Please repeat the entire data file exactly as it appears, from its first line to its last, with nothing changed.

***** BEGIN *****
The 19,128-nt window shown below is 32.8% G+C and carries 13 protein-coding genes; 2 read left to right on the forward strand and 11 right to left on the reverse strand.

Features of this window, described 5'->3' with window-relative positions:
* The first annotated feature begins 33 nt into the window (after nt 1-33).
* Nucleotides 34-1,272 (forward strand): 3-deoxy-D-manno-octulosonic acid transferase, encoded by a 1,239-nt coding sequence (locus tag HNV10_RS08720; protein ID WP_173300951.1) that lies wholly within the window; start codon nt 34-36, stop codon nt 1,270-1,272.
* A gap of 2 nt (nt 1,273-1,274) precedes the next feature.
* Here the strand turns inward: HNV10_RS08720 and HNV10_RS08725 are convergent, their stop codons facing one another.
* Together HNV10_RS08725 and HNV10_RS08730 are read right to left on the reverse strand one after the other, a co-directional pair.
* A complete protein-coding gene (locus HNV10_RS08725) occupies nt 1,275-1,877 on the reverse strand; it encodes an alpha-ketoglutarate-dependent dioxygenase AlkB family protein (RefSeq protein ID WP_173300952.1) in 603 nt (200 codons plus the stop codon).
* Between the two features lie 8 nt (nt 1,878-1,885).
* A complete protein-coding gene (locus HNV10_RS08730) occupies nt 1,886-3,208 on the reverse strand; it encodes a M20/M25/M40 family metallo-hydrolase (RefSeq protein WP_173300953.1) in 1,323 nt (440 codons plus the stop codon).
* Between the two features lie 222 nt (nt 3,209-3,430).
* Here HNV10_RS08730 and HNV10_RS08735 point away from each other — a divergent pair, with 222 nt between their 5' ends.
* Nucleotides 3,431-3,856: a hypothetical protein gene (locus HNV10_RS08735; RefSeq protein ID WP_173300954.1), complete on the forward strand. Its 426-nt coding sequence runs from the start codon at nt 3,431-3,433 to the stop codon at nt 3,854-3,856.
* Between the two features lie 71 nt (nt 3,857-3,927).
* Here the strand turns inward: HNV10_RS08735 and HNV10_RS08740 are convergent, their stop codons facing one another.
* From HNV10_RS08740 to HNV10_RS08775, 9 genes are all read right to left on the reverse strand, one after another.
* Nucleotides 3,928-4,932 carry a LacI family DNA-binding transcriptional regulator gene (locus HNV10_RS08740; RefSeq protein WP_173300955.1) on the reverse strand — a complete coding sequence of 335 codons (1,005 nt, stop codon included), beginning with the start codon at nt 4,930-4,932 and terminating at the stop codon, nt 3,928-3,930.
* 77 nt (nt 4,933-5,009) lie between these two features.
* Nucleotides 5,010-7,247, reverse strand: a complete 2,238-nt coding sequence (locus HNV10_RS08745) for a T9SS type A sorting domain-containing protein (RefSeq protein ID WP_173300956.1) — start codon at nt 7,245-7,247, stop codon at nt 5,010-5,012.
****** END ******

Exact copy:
The 19,128-nt window shown below is 32.8% G+C and carries 13 protein-coding genes; 2 read left to right on the forward strand and 11 right to left on the reverse strand.

Features of this window, described 5'->3' with window-relative positions:
* The first annotated feature begins 33 nt into the window (after nt 1-33).
* Nucleotides 34-1,272 (forward strand): 3-deoxy-D-manno-octulosonic acid transferase, encoded by a 1,239-nt coding sequence (locus tag HNV10_RS08720; protein ID WP_173300951.1) that lies wholly within the window; start codon nt 34-36, stop codon nt 1,270-1,272.
* A gap of 2 nt (nt 1,273-1,274) precedes the next feature.
* Here the strand turns inward: HNV10_RS08720 and HNV10_RS08725 are convergent, their stop codons facing one another.
* Together HNV10_RS08725 and HNV10_RS08730 are read right to left on the reverse strand one after the other, a co-directional pair.
* A complete protein-coding gene (locus HNV10_RS08725) occupies nt 1,275-1,877 on the reverse strand; it encodes an alpha-ketoglutarate-dependent dioxygenase AlkB family protein (RefSeq protein ID WP_173300952.1) in 603 nt (200 codons plus the stop codon).
* Between the two features lie 8 nt (nt 1,878-1,885).
* A complete protein-coding gene (locus HNV10_RS08730) occupies nt 1,886-3,208 on the reverse strand; it encodes a M20/M25/M40 family metallo-hydrolase (RefSeq protein WP_173300953.1) in 1,323 nt (440 codons plus the stop codon).
* Between the two features lie 222 nt (nt 3,209-3,430).
* Here HNV10_RS08730 and HNV10_RS08735 point away from each other — a divergent pair, with 222 nt between their 5' ends.
* Nucleotides 3,431-3,856: a hypothetical protein gene (locus HNV10_RS08735; RefSeq protein ID WP_173300954.1), complete on the forward strand. Its 426-nt coding sequence runs from the start codon at nt 3,431-3,433 to the stop codon at nt 3,854-3,856.
* Between the two features lie 71 nt (nt 3,857-3,927).
* Here the strand turns inward: HNV10_RS08735 and HNV10_RS08740 are convergent, their stop codons facing one another.
* From HNV10_RS08740 to HNV10_RS08775, 9 genes are all read right to left on the reverse strand, one after another.
* Nucleotides 3,928-4,932 carry a LacI family DNA-binding transcriptional regulator gene (locus HNV10_RS08740; RefSeq protein WP_173300955.1) on the reverse strand — a complete coding sequence of 335 codons (1,005 nt, stop codon included), beginning with the start codon at nt 4,930-4,932 and terminating at the stop codon, nt 3,928-3,930.
* 77 nt (nt 4,933-5,009) lie between these two features.
* Nucleotides 5,010-7,247, reverse strand: a complete 2,238-nt coding sequence (locus HNV10_RS08745) for a T9SS type A sorting domain-containing protein (RefSeq protein ID WP_173300956.1) — start codon at nt 7,245-7,247, stop codon at nt 5,010-5,012.